Super-Infinite: The Transformations of John Donne
by Katherine Rundell
***Winner of the 2022 Baillie Gifford Prize for Non-Fiction***
***Winner of the 2023 British Book Award for Non-Fiction: Narrative***
Recommendations from our site
“Rundell is a children’s author who also specializes in Renaissance literature and makes the case that Donne should be as widely feted as William Shakespeare, his contemporary. She writes, ‘Donne is the greatest writer of desire in the English language. He wrote about sex in a way that nobody ever has, before or since: he wrote sex as the great insistence on life, the salute, the bodily semaphore for the human living infinite. The word most used across his poetry, part from ‘and’ and ‘the’, is ‘love”.” Read more...
Award Winning Biographies of 2022
Sophie Roell, Journalist
“I’ve always loved a literary biography, but you don’t get quite so many of them now. It’s difficult, isn’t it, when you’re approaching the life of somebody? Almost always there’s been a previous biography, and it’s difficult to write one that really says something different and brings a new perspective. This one absolutely does and does so brilliantly. I love a book which then sends you on to other books. This is one where you think, ‘Right. I need to tackle John Donne’s poetry’…There’s a wonderful conclusion, where she’s saying why we should all read John Donne now. It’s about how death is always here and we have to confront it, but how doing so makes life absolutely fantastic. In a sense, that’s what his work was about. He was always living in the shadow of death, because of the times he lived in—the plague and the persecution of Catholics (he was born a Catholic). Later he was a man of the church. Death was ever present in those times. You don’t necessarily get life for very long, and you have to hold onto it.” Read more...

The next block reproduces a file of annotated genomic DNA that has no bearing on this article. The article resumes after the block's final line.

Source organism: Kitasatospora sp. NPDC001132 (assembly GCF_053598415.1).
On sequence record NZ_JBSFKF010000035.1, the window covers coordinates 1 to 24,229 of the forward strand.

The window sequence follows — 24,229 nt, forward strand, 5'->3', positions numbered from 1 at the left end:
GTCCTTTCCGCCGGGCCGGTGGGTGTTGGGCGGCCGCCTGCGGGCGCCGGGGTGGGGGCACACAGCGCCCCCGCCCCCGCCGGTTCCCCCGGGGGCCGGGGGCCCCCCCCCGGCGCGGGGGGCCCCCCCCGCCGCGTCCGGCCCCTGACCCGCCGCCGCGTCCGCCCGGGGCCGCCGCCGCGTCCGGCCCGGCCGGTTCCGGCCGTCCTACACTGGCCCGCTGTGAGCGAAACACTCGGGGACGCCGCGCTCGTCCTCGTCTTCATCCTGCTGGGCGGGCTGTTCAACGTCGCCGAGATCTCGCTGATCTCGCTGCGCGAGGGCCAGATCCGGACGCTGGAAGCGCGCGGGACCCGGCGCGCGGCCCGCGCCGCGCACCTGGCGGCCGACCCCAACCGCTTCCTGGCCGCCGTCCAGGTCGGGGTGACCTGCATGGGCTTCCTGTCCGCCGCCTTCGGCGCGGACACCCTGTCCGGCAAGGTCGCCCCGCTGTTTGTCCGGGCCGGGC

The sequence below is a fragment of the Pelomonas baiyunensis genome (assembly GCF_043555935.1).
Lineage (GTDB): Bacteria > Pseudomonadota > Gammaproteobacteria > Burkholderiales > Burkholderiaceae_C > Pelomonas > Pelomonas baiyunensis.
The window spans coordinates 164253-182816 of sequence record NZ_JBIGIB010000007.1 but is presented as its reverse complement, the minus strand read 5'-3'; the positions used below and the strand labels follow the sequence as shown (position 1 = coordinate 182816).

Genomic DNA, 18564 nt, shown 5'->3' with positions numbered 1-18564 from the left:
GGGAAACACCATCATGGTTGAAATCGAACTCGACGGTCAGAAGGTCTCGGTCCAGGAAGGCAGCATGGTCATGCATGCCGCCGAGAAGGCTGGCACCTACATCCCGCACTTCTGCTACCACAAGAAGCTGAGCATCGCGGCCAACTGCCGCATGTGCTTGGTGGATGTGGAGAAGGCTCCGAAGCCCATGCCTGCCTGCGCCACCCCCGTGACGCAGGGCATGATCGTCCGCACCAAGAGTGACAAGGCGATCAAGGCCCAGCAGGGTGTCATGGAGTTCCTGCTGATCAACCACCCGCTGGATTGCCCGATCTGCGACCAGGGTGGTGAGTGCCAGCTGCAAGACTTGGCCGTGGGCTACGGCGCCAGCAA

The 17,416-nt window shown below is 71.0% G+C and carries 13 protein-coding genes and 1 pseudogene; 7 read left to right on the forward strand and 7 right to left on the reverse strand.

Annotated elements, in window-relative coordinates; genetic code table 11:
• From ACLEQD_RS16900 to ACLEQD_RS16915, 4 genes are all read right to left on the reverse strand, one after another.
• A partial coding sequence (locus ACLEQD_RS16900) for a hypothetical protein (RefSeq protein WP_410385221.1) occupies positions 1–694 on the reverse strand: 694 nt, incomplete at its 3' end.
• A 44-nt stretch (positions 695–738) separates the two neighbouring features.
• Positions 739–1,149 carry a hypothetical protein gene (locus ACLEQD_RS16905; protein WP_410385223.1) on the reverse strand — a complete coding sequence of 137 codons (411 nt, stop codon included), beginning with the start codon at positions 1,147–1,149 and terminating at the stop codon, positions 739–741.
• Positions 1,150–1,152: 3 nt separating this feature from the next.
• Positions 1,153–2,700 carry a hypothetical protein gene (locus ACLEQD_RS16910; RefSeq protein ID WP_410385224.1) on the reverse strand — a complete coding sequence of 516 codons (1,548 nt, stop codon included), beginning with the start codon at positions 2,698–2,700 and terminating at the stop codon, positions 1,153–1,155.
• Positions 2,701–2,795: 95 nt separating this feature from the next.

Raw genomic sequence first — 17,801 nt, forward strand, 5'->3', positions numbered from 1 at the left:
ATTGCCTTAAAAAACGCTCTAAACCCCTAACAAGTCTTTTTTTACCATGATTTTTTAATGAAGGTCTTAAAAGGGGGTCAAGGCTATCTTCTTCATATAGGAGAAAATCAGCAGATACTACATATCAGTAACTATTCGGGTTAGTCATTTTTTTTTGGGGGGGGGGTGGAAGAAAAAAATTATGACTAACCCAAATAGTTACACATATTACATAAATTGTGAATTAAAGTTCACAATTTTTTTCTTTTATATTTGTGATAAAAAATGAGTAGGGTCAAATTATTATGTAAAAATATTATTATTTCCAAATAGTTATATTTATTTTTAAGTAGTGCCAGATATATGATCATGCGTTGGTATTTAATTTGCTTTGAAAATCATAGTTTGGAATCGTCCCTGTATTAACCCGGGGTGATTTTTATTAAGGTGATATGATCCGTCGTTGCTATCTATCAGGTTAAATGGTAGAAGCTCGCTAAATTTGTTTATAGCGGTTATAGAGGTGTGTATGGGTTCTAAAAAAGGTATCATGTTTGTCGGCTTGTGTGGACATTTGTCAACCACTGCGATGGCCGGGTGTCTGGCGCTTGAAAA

The Best Nonfiction Books: The 2022 Baillie Gifford Prize Shortlist
Caroline Sanderson, Journalist